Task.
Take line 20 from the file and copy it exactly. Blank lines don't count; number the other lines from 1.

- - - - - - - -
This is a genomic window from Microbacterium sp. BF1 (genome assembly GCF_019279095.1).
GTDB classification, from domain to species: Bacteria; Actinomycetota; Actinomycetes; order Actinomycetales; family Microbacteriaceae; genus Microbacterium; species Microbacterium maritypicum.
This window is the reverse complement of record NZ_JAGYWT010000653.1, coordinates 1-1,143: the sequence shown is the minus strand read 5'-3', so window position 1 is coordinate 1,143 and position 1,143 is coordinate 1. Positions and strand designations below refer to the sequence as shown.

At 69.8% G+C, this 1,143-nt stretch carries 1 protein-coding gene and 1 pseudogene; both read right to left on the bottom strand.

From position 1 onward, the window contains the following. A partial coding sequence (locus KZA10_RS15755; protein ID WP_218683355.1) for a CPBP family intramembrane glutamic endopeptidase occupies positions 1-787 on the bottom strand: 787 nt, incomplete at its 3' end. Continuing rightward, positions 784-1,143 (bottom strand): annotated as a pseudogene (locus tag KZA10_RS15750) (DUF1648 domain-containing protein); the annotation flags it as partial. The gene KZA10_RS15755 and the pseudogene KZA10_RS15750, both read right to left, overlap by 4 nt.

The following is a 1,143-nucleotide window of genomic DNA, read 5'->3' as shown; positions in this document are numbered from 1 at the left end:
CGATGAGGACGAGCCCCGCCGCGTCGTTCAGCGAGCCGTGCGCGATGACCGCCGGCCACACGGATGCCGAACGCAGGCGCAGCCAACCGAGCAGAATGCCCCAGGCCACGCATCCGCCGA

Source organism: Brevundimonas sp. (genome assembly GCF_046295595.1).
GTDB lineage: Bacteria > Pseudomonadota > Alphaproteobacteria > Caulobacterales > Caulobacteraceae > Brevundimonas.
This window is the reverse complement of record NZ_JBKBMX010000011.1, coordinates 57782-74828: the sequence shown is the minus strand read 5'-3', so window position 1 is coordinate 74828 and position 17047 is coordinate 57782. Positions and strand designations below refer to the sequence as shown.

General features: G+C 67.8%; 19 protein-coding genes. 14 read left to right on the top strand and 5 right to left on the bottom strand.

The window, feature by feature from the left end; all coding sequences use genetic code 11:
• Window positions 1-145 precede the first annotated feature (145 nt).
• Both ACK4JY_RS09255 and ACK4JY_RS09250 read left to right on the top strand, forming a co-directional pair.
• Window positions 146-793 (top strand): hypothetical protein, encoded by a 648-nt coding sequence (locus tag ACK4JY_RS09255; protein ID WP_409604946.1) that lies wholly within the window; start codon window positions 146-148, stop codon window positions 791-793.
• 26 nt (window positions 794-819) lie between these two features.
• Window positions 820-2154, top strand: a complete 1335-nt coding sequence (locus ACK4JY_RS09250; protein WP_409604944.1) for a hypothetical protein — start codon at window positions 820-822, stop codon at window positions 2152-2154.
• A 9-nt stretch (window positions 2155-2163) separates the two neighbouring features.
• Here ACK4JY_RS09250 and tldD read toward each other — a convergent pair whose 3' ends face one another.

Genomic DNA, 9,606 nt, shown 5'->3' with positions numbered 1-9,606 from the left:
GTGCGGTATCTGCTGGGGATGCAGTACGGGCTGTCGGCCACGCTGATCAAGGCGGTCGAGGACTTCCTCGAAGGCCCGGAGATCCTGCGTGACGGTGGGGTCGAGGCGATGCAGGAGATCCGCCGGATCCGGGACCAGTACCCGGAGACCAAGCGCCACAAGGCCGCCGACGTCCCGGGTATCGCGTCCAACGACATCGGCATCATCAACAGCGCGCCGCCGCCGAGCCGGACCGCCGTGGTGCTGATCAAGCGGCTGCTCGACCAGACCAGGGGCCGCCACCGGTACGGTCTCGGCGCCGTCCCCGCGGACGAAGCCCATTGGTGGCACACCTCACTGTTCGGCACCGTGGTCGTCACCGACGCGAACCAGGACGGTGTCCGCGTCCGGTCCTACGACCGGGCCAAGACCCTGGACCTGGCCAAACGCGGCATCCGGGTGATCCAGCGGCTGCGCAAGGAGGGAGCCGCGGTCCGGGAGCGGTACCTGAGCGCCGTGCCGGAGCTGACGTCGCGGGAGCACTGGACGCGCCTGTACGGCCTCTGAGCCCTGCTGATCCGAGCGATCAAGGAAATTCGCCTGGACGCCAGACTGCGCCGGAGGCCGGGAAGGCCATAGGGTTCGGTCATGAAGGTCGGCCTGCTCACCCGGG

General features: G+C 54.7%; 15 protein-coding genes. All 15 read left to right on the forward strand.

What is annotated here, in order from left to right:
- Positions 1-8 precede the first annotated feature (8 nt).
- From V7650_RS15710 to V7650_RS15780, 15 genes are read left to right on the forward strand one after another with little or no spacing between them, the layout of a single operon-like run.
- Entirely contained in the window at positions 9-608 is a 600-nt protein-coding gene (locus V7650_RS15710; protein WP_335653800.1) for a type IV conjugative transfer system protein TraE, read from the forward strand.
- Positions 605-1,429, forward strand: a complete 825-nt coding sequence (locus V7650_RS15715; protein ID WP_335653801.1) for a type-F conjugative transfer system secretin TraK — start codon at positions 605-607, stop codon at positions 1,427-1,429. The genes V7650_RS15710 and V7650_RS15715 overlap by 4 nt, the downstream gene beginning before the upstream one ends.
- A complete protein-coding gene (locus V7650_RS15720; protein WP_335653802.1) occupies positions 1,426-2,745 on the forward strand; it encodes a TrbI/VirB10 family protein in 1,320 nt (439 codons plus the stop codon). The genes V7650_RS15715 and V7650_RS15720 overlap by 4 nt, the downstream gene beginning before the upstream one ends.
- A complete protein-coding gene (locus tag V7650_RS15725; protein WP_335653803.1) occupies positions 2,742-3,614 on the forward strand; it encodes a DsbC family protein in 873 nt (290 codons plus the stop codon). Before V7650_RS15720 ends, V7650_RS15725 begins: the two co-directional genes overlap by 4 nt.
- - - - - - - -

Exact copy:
Genomic DNA, 9,606 nt, shown 5'->3' with positions numbered 1-9,606 from the left: